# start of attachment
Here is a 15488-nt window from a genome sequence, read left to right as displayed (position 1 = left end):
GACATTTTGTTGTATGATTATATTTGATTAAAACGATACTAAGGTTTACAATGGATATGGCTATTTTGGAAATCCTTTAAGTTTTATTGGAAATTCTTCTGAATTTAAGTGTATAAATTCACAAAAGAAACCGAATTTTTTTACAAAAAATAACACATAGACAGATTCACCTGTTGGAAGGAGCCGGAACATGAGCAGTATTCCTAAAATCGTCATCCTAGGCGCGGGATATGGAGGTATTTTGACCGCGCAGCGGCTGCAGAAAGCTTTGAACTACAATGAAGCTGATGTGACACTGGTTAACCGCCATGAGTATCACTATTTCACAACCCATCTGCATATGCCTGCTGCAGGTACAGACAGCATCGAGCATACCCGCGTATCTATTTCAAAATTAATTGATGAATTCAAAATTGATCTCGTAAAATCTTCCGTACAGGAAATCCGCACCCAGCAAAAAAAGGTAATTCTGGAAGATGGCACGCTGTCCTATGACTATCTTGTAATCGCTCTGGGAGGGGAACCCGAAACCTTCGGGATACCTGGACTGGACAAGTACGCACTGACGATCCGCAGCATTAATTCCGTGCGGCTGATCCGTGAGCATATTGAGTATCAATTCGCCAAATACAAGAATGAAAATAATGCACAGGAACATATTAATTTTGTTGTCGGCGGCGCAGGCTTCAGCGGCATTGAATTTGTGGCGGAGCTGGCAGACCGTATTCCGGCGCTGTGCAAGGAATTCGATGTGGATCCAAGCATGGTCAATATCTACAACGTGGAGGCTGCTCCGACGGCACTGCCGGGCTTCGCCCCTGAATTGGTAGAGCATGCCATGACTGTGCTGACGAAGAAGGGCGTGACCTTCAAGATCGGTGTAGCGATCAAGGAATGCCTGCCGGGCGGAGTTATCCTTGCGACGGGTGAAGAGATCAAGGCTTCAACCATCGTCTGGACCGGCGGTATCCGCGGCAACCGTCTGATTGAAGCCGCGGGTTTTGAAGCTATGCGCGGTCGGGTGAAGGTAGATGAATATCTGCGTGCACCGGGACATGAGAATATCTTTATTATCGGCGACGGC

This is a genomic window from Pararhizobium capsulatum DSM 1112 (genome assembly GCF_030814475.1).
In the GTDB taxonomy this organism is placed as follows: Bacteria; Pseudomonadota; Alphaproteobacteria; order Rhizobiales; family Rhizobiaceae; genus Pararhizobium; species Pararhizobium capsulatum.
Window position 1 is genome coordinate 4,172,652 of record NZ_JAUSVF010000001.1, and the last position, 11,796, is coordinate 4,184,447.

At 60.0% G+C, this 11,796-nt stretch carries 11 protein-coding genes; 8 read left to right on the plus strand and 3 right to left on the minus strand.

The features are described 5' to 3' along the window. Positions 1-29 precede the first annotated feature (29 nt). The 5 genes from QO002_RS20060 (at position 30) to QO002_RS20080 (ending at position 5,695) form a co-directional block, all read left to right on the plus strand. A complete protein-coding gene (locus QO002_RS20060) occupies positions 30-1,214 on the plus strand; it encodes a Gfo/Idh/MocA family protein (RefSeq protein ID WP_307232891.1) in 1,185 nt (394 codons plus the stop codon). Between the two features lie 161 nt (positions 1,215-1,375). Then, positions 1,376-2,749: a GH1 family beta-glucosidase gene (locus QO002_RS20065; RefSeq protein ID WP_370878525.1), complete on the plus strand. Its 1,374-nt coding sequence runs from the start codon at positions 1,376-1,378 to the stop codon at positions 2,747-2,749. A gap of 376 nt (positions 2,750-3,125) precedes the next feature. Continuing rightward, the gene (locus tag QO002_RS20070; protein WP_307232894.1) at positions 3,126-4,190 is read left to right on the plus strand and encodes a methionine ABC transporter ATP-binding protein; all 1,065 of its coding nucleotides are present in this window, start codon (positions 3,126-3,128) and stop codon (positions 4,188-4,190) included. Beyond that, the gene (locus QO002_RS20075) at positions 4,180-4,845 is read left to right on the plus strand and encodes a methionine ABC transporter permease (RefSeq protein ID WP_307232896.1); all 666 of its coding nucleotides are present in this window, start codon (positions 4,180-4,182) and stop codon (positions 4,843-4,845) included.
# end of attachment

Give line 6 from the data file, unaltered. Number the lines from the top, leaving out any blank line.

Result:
At 60.0% G+C, this 11,796-nt stretch carries 11 protein-coding genes; 8 read left to right on the plus strand and 3 right to left on the minus strand.